Pellet stoves, like propane and oil furnaces, certainly make good sense for situations where you don’t want to have to feed the fire and are buying the wood anyways. I’ve been told by agents that insurance companies don’t like wood stoves because they have to be fed – they worry about which pipes will freeze in the house when you leave for a few days. I have an electric backup heater just incase but most of all our cottage simply does not freeze even in the coldest winter with out heat. Different tools for different situations.

  15. Anonymous says:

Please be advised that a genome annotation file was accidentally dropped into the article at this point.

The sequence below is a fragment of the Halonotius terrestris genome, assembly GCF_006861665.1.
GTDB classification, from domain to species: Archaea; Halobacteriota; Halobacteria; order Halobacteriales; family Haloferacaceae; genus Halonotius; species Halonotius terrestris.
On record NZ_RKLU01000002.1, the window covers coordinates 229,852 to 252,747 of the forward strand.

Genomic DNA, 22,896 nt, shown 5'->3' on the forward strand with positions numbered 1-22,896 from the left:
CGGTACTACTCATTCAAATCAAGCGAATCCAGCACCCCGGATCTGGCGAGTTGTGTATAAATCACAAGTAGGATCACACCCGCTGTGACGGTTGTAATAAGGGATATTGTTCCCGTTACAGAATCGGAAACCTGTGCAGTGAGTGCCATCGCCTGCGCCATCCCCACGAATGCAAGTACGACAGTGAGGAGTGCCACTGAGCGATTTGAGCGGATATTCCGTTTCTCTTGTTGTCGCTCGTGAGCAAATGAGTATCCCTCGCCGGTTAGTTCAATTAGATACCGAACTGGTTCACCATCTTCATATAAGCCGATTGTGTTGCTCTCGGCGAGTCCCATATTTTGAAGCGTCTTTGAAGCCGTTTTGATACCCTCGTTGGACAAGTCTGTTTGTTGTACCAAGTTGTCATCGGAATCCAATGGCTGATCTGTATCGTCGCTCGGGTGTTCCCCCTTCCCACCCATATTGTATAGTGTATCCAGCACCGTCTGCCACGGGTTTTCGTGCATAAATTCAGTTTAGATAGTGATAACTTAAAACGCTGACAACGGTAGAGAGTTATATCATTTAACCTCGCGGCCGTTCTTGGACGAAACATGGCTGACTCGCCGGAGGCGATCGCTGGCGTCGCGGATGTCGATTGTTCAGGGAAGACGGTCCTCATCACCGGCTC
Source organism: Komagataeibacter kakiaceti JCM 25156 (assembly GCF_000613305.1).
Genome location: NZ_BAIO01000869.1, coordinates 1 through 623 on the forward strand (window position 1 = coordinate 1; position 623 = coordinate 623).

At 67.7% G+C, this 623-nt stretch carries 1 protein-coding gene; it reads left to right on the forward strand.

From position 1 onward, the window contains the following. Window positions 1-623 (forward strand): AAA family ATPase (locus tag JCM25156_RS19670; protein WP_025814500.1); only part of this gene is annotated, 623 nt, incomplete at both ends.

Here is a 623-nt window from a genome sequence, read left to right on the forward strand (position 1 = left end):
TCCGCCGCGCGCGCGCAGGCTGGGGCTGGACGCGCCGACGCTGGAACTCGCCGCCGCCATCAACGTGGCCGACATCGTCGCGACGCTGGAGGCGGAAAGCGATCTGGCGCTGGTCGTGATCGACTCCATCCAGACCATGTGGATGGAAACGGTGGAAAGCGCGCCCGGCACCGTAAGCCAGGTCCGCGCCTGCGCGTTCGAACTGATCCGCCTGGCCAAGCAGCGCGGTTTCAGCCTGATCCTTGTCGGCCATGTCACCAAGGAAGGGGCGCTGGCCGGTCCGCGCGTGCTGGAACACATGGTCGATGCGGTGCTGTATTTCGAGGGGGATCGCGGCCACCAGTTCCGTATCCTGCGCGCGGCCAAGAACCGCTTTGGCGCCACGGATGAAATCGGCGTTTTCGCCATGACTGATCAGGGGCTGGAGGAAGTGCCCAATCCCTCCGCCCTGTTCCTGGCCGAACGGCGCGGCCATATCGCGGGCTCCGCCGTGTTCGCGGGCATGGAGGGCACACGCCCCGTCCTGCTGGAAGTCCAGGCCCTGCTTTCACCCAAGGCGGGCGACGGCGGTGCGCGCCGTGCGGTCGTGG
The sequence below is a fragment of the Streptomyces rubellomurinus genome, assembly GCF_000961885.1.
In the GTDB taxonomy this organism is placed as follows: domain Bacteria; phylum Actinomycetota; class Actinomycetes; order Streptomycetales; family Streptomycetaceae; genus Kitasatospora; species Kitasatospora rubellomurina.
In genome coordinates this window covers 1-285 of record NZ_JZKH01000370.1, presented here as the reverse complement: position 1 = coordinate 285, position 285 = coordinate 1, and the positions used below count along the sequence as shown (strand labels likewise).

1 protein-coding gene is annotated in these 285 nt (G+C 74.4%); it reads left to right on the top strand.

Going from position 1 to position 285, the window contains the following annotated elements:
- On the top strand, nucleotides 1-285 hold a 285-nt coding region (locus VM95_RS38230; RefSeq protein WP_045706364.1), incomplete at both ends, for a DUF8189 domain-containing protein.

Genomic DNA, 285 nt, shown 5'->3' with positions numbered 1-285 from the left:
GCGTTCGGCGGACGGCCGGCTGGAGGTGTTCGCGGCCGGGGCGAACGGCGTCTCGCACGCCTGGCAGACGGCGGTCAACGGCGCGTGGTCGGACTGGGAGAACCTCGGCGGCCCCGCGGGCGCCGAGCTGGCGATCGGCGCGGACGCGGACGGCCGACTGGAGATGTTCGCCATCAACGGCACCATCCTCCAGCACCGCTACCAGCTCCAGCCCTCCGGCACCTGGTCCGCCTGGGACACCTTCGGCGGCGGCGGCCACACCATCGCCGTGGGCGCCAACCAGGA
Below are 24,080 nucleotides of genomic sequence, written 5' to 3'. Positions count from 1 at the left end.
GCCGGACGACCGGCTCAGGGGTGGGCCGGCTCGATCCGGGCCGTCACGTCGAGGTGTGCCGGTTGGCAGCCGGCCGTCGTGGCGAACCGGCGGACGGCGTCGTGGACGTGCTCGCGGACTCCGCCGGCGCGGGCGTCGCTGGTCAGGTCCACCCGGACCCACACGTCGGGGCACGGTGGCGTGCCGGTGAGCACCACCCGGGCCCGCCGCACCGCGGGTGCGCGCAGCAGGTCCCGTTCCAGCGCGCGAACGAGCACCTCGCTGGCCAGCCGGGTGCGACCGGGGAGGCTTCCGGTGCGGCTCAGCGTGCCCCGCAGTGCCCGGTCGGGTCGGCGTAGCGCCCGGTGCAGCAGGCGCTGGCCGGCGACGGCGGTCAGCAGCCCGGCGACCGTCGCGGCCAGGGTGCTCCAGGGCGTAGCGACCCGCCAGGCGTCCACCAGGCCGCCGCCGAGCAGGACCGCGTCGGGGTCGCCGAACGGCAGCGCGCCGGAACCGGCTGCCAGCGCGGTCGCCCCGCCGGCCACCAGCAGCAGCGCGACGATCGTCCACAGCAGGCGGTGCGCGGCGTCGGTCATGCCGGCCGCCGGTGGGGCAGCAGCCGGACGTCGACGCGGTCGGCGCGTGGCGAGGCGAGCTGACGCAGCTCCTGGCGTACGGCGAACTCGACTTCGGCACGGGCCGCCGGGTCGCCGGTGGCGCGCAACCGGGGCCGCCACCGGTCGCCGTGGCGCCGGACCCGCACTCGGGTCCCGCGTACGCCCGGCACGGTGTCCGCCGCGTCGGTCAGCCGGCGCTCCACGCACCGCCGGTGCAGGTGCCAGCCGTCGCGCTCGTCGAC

for cooking with cast iron, “lodge” makes a two sided grill/griddle. That would work really well.

  16. mikerosss says:

    I think one of your advertisements caused my internet browser to resize, you might want to put that on your blacklist.

    • Do you know which one?

      Which web browser are you using?

      There is a bug in Internet Explorer 8 that is triggered by a javascript I use for sizing pictures. Microsoft has recognized the bug and patched it in Internet Explorer 9. This bug doesn’t show up in Safari, Opera or FireFox. See this post.

      Let me know.